Tips for Safely Preserving the Harvest

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If you plan to preserve the harvest this year, it’s good to review the basics so your final products have maximum quality, shelf life and safety. The advantages of home canning are lost when jars fail to seal properly, when food spoils or when flavor, texture, color and nutrients deteriorate during storage. (USDA Complete Guide to Home Canning). Consider these tips to achieve the best results.

* Quality in equals quality out.

Examine foods carefully for freshness and wholesomeness. Discard diseased and moldy food; however, small bruises or lesions in food can be trimmed away.

          It is unrealistic to assume under- or over-ripe fruits or droopy vegetables will perk up as a result of preserving. The same holds true for bruising or discoloration. Also, just because a food is grown and can be eaten fresh doesn’t guarantee it will hold up well as a canned or frozen product. Keep in mind that some foods work especially well when dehydrated or freeze dried.

* Be mindful of shelf life.

As a general rule, unopened home-canned foods have a shelf life of 1 year and should be used before 2 years – which probably leaves you wondering if you should throw away your home-canned foods that are 3 years old or more. The answer is not necessarily. If proper guidelines for processing (including high altitude changes) and storage have been followed and the jar still has a strong seal, safety will not be the issue, rather it will be quality. After one year, textures and flavors start to break down as do color and nutritional value. The food may not look or taste its best, but it will still be safe to eat. More information can be found in the USU Extension fact sheet at https://extension.usu.edu/foodstorage/howdoi/canned.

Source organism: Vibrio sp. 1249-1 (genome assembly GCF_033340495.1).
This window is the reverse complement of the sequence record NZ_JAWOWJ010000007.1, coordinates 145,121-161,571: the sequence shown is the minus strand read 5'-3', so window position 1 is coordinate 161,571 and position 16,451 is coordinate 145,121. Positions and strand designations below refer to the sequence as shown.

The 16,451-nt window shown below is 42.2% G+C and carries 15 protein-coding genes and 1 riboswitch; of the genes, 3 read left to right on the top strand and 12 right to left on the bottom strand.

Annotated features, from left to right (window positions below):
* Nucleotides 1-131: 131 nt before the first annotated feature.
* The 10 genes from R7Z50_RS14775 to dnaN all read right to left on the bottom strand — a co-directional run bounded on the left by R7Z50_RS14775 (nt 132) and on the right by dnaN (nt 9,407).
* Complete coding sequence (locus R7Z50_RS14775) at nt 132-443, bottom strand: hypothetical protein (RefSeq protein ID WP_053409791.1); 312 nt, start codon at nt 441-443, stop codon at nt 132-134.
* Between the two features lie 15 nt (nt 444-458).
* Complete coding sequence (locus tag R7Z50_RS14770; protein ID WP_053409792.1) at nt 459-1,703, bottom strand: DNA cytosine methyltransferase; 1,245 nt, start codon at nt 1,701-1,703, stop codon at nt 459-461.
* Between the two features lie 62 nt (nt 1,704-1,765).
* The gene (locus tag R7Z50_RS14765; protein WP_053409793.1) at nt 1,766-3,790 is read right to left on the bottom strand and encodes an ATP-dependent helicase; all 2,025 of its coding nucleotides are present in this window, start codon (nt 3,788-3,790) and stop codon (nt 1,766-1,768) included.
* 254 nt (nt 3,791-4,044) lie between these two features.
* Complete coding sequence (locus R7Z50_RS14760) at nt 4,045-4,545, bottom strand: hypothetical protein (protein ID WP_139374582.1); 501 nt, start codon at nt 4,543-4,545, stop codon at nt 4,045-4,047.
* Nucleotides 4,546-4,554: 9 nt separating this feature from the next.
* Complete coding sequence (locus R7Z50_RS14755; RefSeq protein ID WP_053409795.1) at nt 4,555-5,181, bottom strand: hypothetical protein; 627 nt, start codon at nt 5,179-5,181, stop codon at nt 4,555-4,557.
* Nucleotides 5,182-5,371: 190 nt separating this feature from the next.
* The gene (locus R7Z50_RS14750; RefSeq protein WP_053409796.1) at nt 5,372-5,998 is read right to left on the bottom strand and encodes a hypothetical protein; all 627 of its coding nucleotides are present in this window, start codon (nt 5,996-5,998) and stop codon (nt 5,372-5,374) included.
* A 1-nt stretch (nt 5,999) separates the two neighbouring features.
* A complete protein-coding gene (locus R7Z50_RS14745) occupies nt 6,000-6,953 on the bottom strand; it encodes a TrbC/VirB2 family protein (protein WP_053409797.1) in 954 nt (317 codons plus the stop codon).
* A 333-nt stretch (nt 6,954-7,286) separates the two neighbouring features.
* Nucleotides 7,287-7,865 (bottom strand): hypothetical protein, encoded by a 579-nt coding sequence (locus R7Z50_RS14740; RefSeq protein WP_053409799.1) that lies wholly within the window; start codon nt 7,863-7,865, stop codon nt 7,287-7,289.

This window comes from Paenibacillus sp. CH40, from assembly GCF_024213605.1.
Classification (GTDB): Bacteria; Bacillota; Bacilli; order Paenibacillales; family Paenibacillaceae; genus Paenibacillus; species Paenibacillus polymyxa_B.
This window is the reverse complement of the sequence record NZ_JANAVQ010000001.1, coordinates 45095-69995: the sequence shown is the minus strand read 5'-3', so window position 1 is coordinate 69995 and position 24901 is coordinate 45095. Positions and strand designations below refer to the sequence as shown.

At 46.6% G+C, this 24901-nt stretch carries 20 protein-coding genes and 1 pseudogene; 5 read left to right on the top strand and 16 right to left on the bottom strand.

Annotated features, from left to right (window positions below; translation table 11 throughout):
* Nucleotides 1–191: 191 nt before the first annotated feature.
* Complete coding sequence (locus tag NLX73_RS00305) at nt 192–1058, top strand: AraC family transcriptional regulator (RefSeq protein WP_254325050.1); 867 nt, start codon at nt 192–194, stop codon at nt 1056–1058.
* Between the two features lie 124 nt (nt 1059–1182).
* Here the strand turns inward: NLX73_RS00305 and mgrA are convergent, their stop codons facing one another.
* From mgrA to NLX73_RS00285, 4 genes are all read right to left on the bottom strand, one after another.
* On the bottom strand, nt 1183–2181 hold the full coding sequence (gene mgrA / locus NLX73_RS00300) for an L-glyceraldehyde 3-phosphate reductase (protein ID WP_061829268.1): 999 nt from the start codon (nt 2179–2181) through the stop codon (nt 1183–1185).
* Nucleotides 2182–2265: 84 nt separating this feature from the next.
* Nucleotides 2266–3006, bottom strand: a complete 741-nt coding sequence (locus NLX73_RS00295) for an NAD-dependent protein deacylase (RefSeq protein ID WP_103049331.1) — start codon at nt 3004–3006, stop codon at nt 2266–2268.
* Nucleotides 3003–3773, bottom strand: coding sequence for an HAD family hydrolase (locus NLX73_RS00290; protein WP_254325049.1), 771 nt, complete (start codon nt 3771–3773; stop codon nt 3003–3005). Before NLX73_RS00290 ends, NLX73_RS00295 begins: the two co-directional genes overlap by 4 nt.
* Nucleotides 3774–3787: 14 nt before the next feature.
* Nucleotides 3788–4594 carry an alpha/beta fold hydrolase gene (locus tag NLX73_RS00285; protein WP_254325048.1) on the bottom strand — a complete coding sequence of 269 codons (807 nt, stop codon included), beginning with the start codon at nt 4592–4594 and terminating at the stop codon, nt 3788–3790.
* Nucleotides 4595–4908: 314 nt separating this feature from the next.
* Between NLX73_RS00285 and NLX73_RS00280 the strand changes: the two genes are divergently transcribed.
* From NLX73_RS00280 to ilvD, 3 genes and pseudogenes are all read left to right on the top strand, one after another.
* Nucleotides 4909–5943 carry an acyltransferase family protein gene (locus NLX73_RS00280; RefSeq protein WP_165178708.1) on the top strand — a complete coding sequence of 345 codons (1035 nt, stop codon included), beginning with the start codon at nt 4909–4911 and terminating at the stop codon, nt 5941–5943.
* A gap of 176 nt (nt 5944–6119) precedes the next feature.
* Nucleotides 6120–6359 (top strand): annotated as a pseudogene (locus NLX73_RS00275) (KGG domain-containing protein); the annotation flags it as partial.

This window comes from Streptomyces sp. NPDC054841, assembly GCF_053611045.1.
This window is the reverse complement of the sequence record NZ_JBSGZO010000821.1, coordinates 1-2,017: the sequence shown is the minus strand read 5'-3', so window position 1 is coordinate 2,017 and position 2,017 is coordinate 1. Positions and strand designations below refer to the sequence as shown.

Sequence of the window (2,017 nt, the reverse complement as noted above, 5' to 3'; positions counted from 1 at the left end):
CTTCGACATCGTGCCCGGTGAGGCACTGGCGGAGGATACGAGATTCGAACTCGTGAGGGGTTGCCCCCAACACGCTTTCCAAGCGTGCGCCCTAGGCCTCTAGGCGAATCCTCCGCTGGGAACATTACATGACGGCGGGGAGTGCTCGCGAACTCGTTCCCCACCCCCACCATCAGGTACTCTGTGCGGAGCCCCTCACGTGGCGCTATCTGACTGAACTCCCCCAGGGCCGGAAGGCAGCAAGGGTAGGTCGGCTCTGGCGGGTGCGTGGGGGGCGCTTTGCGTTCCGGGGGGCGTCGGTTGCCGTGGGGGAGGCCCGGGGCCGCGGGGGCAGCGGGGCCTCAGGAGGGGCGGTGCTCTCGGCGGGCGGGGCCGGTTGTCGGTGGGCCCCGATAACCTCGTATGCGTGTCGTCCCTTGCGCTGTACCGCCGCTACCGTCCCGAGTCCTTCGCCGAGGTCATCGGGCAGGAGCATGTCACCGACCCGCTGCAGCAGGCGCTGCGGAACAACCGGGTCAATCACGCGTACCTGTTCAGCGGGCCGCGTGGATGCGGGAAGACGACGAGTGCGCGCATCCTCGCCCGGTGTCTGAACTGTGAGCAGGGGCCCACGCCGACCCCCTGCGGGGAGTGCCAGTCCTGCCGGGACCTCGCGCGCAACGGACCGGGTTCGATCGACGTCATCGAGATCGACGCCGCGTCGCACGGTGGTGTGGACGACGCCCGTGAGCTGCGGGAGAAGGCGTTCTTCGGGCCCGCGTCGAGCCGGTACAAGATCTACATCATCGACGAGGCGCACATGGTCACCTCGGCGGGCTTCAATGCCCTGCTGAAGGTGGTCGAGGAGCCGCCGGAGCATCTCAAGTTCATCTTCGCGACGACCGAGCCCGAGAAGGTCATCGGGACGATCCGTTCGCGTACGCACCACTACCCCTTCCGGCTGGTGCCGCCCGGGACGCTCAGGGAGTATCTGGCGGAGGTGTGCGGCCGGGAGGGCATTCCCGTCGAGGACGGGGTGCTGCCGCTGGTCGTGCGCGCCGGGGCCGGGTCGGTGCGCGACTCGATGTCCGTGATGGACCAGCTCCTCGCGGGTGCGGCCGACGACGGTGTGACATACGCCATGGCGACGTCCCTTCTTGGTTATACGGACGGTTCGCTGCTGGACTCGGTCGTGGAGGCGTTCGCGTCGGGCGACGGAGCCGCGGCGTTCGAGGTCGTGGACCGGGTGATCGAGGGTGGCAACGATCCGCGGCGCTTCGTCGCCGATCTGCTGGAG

With frozen foods, the enemies of longevity include: freezer temperature not being cold enough; not using freezer containers, heavy plastic bags or wrap to prevent freezer burn; or the formation of ice crystals, which is moisture extracted from the food. Even with optimal conditions, frozen foods are best when consumed within 6 to 12 months. 

          Dehydrated foods are affected by temperature and moisture along with exposure to air. Any of these conditions will shorten shelf life and may allow mold to grow on the surface of foods. It’s best to include an oxygen absorber packet inside each container to extend the shelf life beyond a few months.

* Make food safety your top priority.

Most bacteria, yeasts and molds are difficult to remove from food surfaces. Washing fresh food reduces their numbers only slightly. Peeling root crops, underground stem crops and tomatoes reduces their numbers greatly, and blanching also helps. But the two vital safety controls are the method of canning and making sure the recommended processing times found in research-based food preservation manuals or online sources are used. If you don’t know if a recipe you have is research-based, contact your local USU Extension office for guidance.

          You may be using an approved resource for your recipe, but make certain it contains information for processing at high altitudes. Generally speaking, pressure canning low-acid foods such as meats, vegetables and some tomato-based products requires an increase of pressure by13-15 lbs. using dial- or weighted-gauges as insurance against botulism food poisoning. Water-bath canning requires increased processing times; generally, an additional 10 minutes. Tomatoes are in a category all by themselves and without exception, must be prepared as recommended, including increasing the acid level by adding bottled lemon juice.

          Take the time to learn and incorporate key safety tips when preserving foods at home. It will add protection to your family and will guarantee the highest, longest-lasting food quality.

By: Kathy Riggs, Utah State University Extension family and consumer sciences professor, Iron County, kathleen.riggs@usu.edu or 435-586-8132

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